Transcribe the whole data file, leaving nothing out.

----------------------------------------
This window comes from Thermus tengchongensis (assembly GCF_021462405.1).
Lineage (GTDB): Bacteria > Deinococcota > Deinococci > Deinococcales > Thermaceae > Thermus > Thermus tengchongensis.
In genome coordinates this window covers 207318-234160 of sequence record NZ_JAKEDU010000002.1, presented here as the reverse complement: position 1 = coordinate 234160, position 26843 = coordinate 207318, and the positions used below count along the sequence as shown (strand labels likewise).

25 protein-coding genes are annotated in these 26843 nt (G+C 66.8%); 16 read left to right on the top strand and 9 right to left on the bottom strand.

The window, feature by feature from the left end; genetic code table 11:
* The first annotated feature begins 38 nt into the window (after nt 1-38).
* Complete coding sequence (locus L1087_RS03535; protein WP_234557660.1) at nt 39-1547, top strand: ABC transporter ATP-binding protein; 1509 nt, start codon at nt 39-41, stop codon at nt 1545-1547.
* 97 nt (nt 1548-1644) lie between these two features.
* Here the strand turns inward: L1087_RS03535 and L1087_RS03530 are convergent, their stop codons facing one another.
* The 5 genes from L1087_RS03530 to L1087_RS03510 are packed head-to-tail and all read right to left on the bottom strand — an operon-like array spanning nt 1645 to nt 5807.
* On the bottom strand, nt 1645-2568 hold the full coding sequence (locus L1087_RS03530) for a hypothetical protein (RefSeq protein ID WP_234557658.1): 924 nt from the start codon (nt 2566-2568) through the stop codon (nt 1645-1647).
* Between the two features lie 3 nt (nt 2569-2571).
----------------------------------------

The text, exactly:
This window comes from Thermus tengchongensis (assembly GCF_021462405.1).
Lineage (GTDB): Bacteria > Deinococcota > Deinococci > Deinococcales > Thermaceae > Thermus > Thermus tengchongensis.
In genome coordinates this window covers 207318-234160 of sequence record NZ_JAKEDU010000002.1, presented here as the reverse complement: position 1 = coordinate 234160, position 26843 = coordinate 207318, and the positions used below count along the sequence as shown (strand labels likewise).

25 protein-coding genes are annotated in these 26843 nt (G+C 66.8%); 16 read left to right on the top strand and 9 right to left on the bottom strand.

The window, feature by feature from the left end; genetic code table 11:
* The first annotated feature begins 38 nt into the window (after nt 1-38).
* Complete coding sequence (locus L1087_RS03535; protein WP_234557660.1) at nt 39-1547, top strand: ABC transporter ATP-binding protein; 1509 nt, start codon at nt 39-41, stop codon at nt 1545-1547.
* 97 nt (nt 1548-1644) lie between these two features.
* Here the strand turns inward: L1087_RS03535 and L1087_RS03530 are convergent, their stop codons facing one another.
* The 5 genes from L1087_RS03530 to L1087_RS03510 are packed head-to-tail and all read right to left on the bottom strand — an operon-like array spanning nt 1645 to nt 5807.
* On the bottom strand, nt 1645-2568 hold the full coding sequence (locus L1087_RS03530) for a hypothetical protein (RefSeq protein ID WP_234557658.1): 924 nt from the start codon (nt 2566-2568) through the stop codon (nt 1645-1647).
* Between the two features lie 3 nt (nt 2569-2571).